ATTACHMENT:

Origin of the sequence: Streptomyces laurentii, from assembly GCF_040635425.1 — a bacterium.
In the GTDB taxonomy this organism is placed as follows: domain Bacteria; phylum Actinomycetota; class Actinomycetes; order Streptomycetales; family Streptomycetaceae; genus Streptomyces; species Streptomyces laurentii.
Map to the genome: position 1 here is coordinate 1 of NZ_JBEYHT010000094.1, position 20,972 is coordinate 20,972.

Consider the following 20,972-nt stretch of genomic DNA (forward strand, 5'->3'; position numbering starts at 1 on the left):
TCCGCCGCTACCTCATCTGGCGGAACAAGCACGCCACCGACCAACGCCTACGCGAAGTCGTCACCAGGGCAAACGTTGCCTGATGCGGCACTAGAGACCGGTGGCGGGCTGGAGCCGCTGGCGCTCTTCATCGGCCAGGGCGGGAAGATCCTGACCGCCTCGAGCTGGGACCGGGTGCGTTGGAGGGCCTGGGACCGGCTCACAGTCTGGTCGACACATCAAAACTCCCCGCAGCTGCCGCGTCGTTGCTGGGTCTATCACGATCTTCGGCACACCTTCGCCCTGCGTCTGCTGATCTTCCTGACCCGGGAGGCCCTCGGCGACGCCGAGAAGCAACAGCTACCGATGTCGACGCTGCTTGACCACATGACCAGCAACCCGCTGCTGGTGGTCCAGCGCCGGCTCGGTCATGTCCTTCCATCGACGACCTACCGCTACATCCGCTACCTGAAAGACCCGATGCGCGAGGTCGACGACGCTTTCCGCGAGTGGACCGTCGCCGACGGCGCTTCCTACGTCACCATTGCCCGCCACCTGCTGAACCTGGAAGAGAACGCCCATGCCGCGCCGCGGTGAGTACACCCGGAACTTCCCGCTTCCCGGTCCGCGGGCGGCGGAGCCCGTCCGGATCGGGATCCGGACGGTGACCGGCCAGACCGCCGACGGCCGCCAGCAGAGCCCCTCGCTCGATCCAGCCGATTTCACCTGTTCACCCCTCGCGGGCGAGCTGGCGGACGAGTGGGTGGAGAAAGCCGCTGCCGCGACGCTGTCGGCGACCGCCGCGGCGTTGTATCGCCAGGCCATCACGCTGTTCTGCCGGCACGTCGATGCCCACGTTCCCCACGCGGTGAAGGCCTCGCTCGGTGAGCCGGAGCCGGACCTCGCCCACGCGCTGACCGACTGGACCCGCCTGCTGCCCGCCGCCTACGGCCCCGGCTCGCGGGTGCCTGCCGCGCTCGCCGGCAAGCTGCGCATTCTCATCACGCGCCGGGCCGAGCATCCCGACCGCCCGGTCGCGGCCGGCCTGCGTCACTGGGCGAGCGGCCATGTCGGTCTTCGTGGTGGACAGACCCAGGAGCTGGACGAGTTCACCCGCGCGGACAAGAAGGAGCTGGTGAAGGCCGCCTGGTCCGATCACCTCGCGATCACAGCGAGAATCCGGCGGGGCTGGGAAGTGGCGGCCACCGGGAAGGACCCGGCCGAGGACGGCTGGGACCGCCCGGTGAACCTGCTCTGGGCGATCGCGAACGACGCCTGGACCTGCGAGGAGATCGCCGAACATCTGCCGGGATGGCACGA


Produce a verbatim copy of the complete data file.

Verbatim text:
Origin of the sequence: Streptomyces laurentii, from assembly GCF_040635425.1 — a bacterium.
In the GTDB taxonomy this organism is placed as follows: domain Bacteria; phylum Actinomycetota; class Actinomycetes; order Streptomycetales; family Streptomycetaceae; genus Streptomyces; species Streptomyces laurentii.
Map to the genome: position 1 here is coordinate 1 of NZ_JBEYHT010000094.1, position 20,972 is coordinate 20,972.

Consider the following 20,972-nt stretch of genomic DNA (forward strand, 5'->3'; position numbering starts at 1 on the left):
TCCGCCGCTACCTCATCTGGCGGAACAAGCACGCCACCGACCAACGCCTACGCGAAGTCGTCACCAGGGCAAACGTTGCCTGATGCGGCACTAGAGACCGGTGGCGGGCTGGAGCCGCTGGCGCTCTTCATCGGCCAGGGCGGGAAGATCCTGACCGCCTCGAGCTGGGACCGGGTGCGTTGGAGGGCCTGGGACCGGCTCACAGTCTGGTCGACACATCAAAACTCCCCGCAGCTGCCGCGTCGTTGCTGGGTCTATCACGATCTTCGGCACACCTTCGCCCTGCGTCTGCTGATCTTCCTGACCCGGGAGGCCCTCGGCGACGCCGAGAAGCAACAGCTACCGATGTCGACGCTGCTTGACCACATGACCAGCAACCCGCTGCTGGTGGTCCAGCGCCGGCTCGGTCATGTCCTTCCATCGACGACCTACCGCTACATCCGCTACCTGAAAGACCCGATGCGCGAGGTCGACGACGCTTTCCGCGAGTGGACCGTCGCCGACGGCGCTTCCTACGTCACCATTGCCCGCCACCTGCTGAACCTGGAAGAGAACGCCCATGCCGCGCCGCGGTGAGTACACCCGGAACTTCCCGCTTCCCGGTCCGCGGGCGGCGGAGCCCGTCCGGATCGGGATCCGGACGGTGACCGGCCAGACCGCCGACGGCCGCCAGCAGAGCCCCTCGCTCGATCCAGCCGATTTCACCTGTTCACCCCTCGCGGGCGAGCTGGCGGACGAGTGGGTGGAGAAAGCCGCTGCCGCGACGCTGTCGGCGACCGCCGCGGCGTTGTATCGCCAGGCCATCACGCTGTTCTGCCGGCACGTCGATGCCCACGTTCCCCACGCGGTGAAGGCCTCGCTCGGTGAGCCGGAGCCGGACCTCGCCCACGCGCTGACCGACTGGACCCGCCTGCTGCCCGCCGCCTACGGCCCCGGCTCGCGGGTGCCTGCCGCGCTCGCCGGCAAGCTGCGCATTCTCATCACGCGCCGGGCCGAGCATCCCGACCGCCCGGTCGCGGCCGGCCTGCGTCACTGGGCGAGCGGCCATGTCGGTCTTCGTGGTGGACAGACCCAGGAGCTGGACGAGTTCACCCGCGCGGACAAGAAGGAGCTGGTGAAGGCCGCCTGGTCCGATCACCTCGCGATCACAGCGAGAATCCGGCGGGGCTGGGAAGTGGCGGCCACCGGGAAGGACCCGGCCGAGGACGGCTGGGACCGCCCGGTGAACCTGCTCTGGGCGATCGCGAACGACGCCTGGACCTGCGAGGAGATCGCCGAACATCTGCCGGGATGGCACGA